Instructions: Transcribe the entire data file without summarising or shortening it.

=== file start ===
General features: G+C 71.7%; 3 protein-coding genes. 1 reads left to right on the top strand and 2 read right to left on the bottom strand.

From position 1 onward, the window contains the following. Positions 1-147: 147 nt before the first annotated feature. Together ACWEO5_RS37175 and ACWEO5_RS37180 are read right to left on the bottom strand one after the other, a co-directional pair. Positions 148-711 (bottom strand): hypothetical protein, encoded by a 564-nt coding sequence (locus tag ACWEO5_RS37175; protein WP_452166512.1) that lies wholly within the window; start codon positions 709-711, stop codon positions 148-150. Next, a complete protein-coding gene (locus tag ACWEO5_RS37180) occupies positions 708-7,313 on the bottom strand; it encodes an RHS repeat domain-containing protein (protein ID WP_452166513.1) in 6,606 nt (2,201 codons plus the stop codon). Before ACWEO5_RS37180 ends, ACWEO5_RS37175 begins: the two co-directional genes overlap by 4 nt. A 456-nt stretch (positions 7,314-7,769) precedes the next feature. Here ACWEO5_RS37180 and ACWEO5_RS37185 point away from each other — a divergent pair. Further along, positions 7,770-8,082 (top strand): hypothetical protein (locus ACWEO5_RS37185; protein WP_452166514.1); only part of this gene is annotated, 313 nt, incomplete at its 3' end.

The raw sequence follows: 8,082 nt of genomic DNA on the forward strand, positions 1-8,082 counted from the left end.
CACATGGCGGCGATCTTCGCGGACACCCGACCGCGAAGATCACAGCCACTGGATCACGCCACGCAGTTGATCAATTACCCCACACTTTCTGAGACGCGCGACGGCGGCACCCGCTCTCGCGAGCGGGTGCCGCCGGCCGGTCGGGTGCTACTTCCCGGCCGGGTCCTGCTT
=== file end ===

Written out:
General features: G+C 71.7%; 3 protein-coding genes. 1 reads left to right on the top strand and 2 read right to left on the bottom strand.

From position 1 onward, the window contains the following. Positions 1-147: 147 nt before the first annotated feature. Together ACWEO5_RS37175 and ACWEO5_RS37180 are read right to left on the bottom strand one after the other, a co-directional pair. Positions 148-711 (bottom strand): hypothetical protein, encoded by a 564-nt coding sequence (locus tag ACWEO5_RS37175; protein WP_452166512.1) that lies wholly within the window; start codon positions 709-711, stop codon positions 148-150. Next, a complete protein-coding gene (locus tag ACWEO5_RS37180) occupies positions 708-7,313 on the bottom strand; it encodes an RHS repeat domain-containing protein (protein ID WP_452166513.1) in 6,606 nt (2,201 codons plus the stop codon). Before ACWEO5_RS37180 ends, ACWEO5_RS37175 begins: the two co-directional genes overlap by 4 nt. A 456-nt stretch (positions 7,314-7,769) precedes the next feature. Here ACWEO5_RS37180 and ACWEO5_RS37185 point away from each other — a divergent pair. Further along, positions 7,770-8,082 (top strand): hypothetical protein (locus ACWEO5_RS37185; protein WP_452166514.1); only part of this gene is annotated, 313 nt, incomplete at its 3' end.

The raw sequence follows: 8,082 nt of genomic DNA on the forward strand, positions 1-8,082 counted from the left end.
CACATGGCGGCGATCTTCGCGGACACCCGACCGCGAAGATCACAGCCACTGGATCACGCCACGCAGTTGATCAATTACCCCACACTTTCTGAGACGCGCGACGGCGGCACCCGCTCTCGCGAGCGGGTGCCGCCGGCCGGTCGGGTGCTACTTCCCGGCCGGGTCCTGCTT